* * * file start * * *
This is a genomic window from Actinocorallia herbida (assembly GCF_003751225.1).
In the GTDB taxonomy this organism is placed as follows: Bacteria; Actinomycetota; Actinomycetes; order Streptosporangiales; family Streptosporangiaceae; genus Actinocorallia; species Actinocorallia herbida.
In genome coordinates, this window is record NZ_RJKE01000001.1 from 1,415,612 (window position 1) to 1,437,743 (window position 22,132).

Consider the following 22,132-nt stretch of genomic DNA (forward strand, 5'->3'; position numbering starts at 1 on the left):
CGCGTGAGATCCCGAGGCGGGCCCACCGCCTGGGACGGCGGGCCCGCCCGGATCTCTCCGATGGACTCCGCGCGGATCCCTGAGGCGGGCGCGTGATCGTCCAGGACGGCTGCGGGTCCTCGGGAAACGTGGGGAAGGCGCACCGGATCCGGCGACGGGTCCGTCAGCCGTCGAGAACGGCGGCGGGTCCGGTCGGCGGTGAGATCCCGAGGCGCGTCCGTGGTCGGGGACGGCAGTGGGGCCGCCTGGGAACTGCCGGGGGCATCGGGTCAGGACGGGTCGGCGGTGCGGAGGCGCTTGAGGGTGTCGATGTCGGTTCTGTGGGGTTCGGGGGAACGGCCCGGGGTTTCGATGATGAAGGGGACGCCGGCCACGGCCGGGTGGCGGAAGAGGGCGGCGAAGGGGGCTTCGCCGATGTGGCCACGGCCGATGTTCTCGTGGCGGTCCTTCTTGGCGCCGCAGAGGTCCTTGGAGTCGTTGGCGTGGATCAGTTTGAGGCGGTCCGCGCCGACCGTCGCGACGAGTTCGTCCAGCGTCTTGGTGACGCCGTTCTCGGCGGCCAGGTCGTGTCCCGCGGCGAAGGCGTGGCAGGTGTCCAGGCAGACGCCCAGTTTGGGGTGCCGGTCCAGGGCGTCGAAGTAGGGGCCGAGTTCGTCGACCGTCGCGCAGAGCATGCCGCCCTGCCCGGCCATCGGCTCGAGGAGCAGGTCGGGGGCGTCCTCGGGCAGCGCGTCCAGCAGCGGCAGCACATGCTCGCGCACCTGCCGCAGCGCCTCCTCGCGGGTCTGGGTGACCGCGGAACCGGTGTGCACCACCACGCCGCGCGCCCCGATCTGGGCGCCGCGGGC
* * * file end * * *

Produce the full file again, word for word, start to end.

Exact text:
This is a genomic window from Actinocorallia herbida (assembly GCF_003751225.1).
In the GTDB taxonomy this organism is placed as follows: Bacteria; Actinomycetota; Actinomycetes; order Streptosporangiales; family Streptosporangiaceae; genus Actinocorallia; species Actinocorallia herbida.
In genome coordinates, this window is record NZ_RJKE01000001.1 from 1,415,612 (window position 1) to 1,437,743 (window position 22,132).

Consider the following 22,132-nt stretch of genomic DNA (forward strand, 5'->3'; position numbering starts at 1 on the left):
CGCGTGAGATCCCGAGGCGGGCCCACCGCCTGGGACGGCGGGCCCGCCCGGATCTCTCCGATGGACTCCGCGCGGATCCCTGAGGCGGGCGCGTGATCGTCCAGGACGGCTGCGGGTCCTCGGGAAACGTGGGGAAGGCGCACCGGATCCGGCGACGGGTCCGTCAGCCGTCGAGAACGGCGGCGGGTCCGGTCGGCGGTGAGATCCCGAGGCGCGTCCGTGGTCGGGGACGGCAGTGGGGCCGCCTGGGAACTGCCGGGGGCATCGGGTCAGGACGGGTCGGCGGTGCGGAGGCGCTTGAGGGTGTCGATGTCGGTTCTGTGGGGTTCGGGGGAACGGCCCGGGGTTTCGATGATGAAGGGGACGCCGGCCACGGCCGGGTGGCGGAAGAGGGCGGCGAAGGGGGCTTCGCCGATGTGGCCACGGCCGATGTTCTCGTGGCGGTCCTTCTTGGCGCCGCAGAGGTCCTTGGAGTCGTTGGCGTGGATCAGTTTGAGGCGGTCCGCGCCGACCGTCGCGACGAGTTCGTCCAGCGTCTTGGTGACGCCGTTCTCGGCGGCCAGGTCGTGTCCCGCGGCGAAGGCGTGGCAGGTGTCCAGGCAGACGCCCAGTTTGGGGTGCCGGTCCAGGGCGTCGAAGTAGGGGCCGAGTTCGTCGACCGTCGCGCAGAGCATGCCGCCCTGCCCGGCCATCGGCTCGAGGAGCAGGTCGGGGGCGTCCTCGGGCAGCGCGTCCAGCAGCGGCAGCACATGCTCGCGCACCTGCCGCAGCGCCTCCTCGCGGGTCTGGGTGACCGCGGAACCGGTGTGCACCACCACGCCGCGCGCCCCGATCTGGGCGCCGCGGGC